'Swift-boat' the Immigrant Rights Movement?
By Rene P. Ciria-Cruz
New America Media
Note: What will it take for anti-immigration forces
to create a backlash against their opponents? A
united Republican hard line on the issue would be
key, but may not be forthcoming, writes NAM editor
Rene P. Ciria-Cruz.
Francisco: Advocates of tougher immigration enforcement,
in the weeks following the dramatic marches for
the legalization of the 11 million undocumented
immigrants in the United States, have tried in vain
to find just the right message to trigger a decisive
backlash against illegal immigration.
They've failed despite such cheer-leading headlines
as, "After Protests, Backlash Grows" (Washington
Post); "Did immigration rallies spur a backlash?"
(CNN); and "Monday's boycott generating backlash
of anger and frustration" (San Diego Union-Tribune).
Opponents lack a unified command, and the Republican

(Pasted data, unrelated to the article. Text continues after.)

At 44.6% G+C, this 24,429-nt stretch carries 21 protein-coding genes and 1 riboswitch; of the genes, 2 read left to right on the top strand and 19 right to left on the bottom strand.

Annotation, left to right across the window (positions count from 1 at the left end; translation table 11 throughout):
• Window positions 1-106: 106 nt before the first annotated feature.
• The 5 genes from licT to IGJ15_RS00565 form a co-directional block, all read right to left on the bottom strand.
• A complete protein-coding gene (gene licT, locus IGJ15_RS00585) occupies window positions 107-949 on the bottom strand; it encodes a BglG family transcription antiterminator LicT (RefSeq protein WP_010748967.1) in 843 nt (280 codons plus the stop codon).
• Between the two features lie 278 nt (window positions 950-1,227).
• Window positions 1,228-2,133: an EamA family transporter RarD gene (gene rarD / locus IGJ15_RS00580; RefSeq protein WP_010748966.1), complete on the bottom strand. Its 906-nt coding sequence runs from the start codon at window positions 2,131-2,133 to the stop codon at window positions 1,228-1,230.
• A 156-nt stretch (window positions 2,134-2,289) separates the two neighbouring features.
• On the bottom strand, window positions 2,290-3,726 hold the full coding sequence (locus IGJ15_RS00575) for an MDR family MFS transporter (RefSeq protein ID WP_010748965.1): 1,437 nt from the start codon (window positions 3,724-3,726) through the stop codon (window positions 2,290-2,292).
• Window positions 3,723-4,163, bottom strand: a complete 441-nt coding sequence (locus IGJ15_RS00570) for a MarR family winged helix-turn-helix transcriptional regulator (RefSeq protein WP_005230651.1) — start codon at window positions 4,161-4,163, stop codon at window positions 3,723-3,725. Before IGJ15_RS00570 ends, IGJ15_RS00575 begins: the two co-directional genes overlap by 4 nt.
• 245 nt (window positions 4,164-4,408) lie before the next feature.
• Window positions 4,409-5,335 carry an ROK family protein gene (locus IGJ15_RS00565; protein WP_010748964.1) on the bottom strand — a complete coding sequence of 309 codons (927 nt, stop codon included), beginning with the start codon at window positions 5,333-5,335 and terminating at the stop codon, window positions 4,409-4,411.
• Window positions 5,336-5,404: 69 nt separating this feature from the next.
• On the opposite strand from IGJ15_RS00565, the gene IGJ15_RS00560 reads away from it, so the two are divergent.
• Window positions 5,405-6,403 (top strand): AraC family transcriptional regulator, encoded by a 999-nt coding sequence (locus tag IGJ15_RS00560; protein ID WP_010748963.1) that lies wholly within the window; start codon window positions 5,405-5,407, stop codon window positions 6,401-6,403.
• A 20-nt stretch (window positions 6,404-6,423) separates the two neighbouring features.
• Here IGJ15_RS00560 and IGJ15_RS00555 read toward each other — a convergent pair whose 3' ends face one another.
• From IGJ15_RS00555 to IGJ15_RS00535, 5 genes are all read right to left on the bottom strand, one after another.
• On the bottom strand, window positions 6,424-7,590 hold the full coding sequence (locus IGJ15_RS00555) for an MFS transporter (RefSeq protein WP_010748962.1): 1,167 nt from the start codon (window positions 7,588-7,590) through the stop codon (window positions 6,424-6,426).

Party is too divided on the issue to be relied on
to push a message more coherent and credible than
the vitriolic rants of grassroots groups like the
"We don't do mass demonstrations, only legislation
and policy work," says Susan Wysocki of the
Federation for American Immigration Reform, one
of the most important anti-immigration lobby groups.
Reports of a backlash also may be exaggerated. "For
example, there's no sign of a backlash in California,"
says Mark DiCamillo of the Field Research organization.
"If anything the Latinos are energized, and